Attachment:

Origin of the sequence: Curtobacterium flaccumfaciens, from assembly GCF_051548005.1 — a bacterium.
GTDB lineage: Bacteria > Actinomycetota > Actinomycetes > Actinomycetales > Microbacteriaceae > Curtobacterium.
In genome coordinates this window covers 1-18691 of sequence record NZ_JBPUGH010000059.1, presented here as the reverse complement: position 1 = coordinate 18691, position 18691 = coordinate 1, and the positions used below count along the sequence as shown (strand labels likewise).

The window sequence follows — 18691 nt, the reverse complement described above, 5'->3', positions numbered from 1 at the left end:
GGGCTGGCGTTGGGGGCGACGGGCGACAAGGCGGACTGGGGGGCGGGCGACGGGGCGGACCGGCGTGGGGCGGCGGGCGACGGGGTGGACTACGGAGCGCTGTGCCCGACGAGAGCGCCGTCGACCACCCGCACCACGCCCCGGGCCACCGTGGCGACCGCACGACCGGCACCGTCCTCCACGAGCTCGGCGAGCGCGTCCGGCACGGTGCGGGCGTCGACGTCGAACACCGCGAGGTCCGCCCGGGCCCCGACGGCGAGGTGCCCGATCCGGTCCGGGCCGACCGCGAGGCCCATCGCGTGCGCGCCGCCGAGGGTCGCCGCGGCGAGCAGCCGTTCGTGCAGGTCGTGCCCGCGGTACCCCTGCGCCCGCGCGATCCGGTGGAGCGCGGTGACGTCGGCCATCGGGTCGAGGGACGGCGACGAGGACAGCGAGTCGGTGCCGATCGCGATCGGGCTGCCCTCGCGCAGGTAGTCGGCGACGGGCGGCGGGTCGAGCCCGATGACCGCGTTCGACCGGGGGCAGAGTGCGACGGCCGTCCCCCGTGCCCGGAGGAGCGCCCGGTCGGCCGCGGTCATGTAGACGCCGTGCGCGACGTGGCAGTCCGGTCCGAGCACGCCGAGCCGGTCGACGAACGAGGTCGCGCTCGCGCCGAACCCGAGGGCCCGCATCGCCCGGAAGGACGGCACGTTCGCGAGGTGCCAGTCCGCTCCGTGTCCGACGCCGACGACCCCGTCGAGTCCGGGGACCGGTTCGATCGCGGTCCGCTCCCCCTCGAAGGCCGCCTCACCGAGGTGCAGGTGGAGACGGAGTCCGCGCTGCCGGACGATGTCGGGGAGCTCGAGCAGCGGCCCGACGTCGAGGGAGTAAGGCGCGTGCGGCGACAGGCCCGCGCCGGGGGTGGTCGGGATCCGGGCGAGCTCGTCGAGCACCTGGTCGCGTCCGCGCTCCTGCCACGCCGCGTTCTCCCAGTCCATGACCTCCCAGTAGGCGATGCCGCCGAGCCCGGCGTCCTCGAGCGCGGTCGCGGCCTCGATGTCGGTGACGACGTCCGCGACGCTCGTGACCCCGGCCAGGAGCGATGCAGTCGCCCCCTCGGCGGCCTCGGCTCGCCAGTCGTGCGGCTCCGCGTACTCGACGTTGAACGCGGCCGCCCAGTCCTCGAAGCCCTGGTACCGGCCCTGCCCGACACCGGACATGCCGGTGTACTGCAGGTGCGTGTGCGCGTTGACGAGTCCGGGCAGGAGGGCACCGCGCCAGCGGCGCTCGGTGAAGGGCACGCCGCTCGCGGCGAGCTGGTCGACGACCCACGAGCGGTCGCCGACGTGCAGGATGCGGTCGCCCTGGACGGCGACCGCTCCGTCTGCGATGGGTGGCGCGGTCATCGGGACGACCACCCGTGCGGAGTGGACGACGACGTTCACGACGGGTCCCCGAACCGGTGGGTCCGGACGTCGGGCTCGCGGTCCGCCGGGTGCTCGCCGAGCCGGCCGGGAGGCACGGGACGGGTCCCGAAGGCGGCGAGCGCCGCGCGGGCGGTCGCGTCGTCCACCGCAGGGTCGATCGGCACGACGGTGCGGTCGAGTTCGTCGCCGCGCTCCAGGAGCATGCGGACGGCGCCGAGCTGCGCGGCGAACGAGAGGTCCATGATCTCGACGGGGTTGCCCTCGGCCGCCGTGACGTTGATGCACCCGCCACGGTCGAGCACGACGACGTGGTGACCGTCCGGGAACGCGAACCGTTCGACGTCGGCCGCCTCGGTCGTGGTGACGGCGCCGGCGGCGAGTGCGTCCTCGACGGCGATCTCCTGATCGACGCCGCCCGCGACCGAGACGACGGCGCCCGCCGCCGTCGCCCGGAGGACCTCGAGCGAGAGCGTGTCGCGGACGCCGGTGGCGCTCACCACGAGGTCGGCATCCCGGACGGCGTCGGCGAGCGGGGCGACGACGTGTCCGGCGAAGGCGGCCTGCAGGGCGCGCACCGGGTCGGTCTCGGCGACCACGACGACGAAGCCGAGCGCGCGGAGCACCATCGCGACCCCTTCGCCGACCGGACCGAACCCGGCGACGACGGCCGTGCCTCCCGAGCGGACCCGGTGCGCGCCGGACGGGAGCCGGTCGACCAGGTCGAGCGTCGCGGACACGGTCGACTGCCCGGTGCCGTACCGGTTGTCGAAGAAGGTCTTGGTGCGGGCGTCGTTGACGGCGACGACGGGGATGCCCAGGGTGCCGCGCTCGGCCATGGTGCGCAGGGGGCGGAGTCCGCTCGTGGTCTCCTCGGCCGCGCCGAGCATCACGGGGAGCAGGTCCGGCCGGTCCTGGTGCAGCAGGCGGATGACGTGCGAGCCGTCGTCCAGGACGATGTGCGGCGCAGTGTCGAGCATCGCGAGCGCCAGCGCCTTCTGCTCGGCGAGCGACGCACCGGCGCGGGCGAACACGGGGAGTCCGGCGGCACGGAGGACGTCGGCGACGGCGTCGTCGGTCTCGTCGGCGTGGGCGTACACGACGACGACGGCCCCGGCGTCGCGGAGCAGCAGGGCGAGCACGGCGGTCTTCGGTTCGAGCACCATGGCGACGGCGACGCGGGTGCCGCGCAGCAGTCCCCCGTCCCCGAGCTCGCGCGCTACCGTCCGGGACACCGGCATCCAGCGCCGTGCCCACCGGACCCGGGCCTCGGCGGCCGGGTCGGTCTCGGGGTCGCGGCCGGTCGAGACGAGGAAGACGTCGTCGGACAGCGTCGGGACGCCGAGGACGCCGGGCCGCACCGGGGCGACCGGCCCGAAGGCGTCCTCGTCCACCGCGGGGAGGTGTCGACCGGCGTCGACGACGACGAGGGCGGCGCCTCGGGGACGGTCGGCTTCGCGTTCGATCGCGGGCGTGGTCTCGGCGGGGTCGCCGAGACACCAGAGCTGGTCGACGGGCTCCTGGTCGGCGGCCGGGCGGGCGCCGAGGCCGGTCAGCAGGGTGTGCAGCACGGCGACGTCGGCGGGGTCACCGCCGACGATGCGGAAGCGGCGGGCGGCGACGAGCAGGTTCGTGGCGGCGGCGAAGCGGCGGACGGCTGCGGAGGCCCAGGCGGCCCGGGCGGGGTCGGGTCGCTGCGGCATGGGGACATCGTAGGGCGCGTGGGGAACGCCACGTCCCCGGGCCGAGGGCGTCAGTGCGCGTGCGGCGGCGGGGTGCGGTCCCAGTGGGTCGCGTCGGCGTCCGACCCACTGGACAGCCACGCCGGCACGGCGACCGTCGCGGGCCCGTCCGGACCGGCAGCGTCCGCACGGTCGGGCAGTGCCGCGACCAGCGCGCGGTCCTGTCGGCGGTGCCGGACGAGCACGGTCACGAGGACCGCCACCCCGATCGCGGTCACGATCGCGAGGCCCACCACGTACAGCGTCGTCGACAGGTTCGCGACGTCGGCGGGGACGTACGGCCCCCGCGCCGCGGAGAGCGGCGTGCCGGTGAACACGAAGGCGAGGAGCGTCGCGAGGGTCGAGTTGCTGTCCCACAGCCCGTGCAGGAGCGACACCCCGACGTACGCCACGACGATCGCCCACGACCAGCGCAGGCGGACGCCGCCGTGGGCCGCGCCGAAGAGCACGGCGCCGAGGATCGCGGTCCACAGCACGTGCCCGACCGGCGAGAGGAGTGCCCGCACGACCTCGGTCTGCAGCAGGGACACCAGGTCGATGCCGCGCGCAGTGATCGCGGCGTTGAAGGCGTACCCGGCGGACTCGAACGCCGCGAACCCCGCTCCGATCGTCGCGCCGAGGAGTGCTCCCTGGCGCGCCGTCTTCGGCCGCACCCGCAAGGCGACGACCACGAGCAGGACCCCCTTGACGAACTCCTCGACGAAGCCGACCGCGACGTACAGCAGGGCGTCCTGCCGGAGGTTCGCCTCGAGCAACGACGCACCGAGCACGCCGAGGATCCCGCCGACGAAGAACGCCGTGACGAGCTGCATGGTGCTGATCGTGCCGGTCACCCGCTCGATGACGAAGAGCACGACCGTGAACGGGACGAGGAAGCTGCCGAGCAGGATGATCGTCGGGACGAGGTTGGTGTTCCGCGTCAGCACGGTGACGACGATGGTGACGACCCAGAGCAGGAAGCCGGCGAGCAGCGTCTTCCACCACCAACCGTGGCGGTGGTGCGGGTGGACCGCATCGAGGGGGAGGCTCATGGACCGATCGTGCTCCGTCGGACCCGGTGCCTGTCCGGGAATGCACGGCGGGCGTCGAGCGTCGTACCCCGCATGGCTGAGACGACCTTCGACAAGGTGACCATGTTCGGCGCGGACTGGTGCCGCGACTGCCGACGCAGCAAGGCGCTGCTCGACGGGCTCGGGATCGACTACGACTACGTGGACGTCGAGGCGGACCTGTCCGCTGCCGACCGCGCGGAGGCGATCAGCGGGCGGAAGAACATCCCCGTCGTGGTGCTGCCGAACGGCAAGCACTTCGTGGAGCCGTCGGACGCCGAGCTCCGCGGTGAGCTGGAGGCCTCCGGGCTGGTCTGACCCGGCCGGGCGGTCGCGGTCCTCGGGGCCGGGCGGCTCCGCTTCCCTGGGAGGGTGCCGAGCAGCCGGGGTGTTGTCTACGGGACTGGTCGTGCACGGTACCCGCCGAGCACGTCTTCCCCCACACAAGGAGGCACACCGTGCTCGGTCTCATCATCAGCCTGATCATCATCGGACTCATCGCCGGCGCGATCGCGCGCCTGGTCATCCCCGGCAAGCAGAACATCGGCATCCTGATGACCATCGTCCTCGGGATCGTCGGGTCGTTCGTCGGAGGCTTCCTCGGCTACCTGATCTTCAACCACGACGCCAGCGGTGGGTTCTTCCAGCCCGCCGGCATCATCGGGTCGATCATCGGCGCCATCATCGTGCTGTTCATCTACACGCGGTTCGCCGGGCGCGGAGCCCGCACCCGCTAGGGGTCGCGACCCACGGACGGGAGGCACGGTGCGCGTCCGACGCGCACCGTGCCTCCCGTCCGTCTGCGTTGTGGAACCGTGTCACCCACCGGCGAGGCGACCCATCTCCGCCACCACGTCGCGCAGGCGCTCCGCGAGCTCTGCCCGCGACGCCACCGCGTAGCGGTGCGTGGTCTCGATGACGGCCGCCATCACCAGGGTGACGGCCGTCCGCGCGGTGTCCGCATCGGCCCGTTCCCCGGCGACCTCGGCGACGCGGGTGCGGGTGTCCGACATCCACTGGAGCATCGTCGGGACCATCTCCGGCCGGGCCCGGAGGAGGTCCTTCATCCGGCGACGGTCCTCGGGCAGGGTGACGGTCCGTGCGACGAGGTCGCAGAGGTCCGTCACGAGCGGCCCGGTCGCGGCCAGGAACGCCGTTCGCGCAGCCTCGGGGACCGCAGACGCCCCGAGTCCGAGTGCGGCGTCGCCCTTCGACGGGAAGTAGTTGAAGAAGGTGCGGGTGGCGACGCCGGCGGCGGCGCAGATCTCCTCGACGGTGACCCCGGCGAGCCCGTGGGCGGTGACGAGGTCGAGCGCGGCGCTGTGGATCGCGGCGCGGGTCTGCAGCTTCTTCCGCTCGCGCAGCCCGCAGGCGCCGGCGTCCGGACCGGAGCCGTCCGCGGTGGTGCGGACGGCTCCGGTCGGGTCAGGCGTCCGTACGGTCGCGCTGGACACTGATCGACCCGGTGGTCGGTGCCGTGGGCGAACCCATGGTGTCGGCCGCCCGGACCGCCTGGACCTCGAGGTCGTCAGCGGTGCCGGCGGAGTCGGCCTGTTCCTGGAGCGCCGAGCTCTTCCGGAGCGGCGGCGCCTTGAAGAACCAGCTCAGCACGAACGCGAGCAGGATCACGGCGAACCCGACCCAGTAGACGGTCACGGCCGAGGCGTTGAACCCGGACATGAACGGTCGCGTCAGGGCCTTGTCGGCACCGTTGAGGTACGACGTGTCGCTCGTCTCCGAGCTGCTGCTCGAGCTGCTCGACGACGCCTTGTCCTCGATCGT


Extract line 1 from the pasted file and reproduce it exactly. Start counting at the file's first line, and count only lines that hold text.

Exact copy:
Origin of the sequence: Curtobacterium flaccumfaciens, from assembly GCF_051548005.1 — a bacterium.